Most everything (there are exceptions of course) needs some sort of level of interaction, size, or mass to succeed. Facebook with thirty seven people IPO's for a Big Mac, cell phone service never gets off the ground with sixty seven people. Cable bills would be $40,000 a month with few subscribers.
In harness racing, one of the biggest detriments to handle growth has been pool size.
Pool size matters because of value. Betting into a $50 double pool, especially with money coming in late is a game for fools. Betting $20 to win, where the bet knocks your 9-5 shot to 2-5 is not much fun. Playing a pick 6 into a pool with $1,500 is probably a dumber bet than a 96% rake lottery in Minsk.
When the harness racing industry was beginning to be restructured in Ontario, a couple of things occurred. i) there was a decrease in supply of races and ii) takeout rates were lowered. These two things caused something rational to happen: With fewer races to bet, horseplayers' action was concentrated on those fewer races. With a little less taken off each bet, a little more money could be bet.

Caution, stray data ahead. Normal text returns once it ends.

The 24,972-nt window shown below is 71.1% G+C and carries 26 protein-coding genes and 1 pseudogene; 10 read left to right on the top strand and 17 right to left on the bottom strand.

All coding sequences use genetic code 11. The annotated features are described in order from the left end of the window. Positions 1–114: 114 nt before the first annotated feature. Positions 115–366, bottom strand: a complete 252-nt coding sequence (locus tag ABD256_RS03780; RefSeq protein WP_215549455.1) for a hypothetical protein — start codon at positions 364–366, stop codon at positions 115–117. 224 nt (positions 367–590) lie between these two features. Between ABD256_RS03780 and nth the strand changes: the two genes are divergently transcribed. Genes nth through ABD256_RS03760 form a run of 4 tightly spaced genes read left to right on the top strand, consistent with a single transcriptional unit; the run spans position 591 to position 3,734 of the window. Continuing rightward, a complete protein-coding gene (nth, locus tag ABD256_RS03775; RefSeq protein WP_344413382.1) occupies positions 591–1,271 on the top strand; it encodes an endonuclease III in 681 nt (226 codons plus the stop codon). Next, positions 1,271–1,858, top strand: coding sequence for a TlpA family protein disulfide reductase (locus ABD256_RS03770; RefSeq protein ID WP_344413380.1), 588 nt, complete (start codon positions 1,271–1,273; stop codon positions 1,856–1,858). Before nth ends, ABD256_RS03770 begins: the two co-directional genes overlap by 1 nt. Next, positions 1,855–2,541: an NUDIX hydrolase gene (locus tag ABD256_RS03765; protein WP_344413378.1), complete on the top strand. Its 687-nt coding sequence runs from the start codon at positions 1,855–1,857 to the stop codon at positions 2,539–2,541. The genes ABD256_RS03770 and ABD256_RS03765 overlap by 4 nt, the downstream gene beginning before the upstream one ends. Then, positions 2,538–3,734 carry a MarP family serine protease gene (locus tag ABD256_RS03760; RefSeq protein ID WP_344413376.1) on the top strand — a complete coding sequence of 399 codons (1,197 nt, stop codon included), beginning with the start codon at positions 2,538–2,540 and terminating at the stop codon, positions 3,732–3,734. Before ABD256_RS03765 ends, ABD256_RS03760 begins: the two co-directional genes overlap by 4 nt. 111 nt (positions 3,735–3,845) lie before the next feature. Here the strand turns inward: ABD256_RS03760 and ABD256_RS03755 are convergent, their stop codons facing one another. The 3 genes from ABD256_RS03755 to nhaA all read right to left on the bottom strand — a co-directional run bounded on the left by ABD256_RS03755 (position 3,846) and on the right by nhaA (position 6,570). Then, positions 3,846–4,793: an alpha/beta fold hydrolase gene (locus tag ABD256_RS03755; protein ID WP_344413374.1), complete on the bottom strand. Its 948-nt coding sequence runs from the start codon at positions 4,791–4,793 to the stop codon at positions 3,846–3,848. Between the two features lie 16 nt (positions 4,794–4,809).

This is why we've seen, for instance, Western Fair handles go from almost the unplayable: $100,000 per night a few years ago on many cards, to where they are today: $338,000 last night and $333,000 a night before.
At $338,000, the card then becomes playable for medium sized everyday-type bettors who might be playing other tracks. A $300k handle in harness racing at a B track is not small, and is a destination worth looking into.
Having ten tracks racing, six with handles of less than $50,000 per card, and four with handles of $100,000 per card were almost completely impossible to wager on from a demand perspective. Today, with some of those cards eliminated, the money has been shuffled, which has given players a critical mass to play into. With work and patience, these handles can, and should continue to grow.
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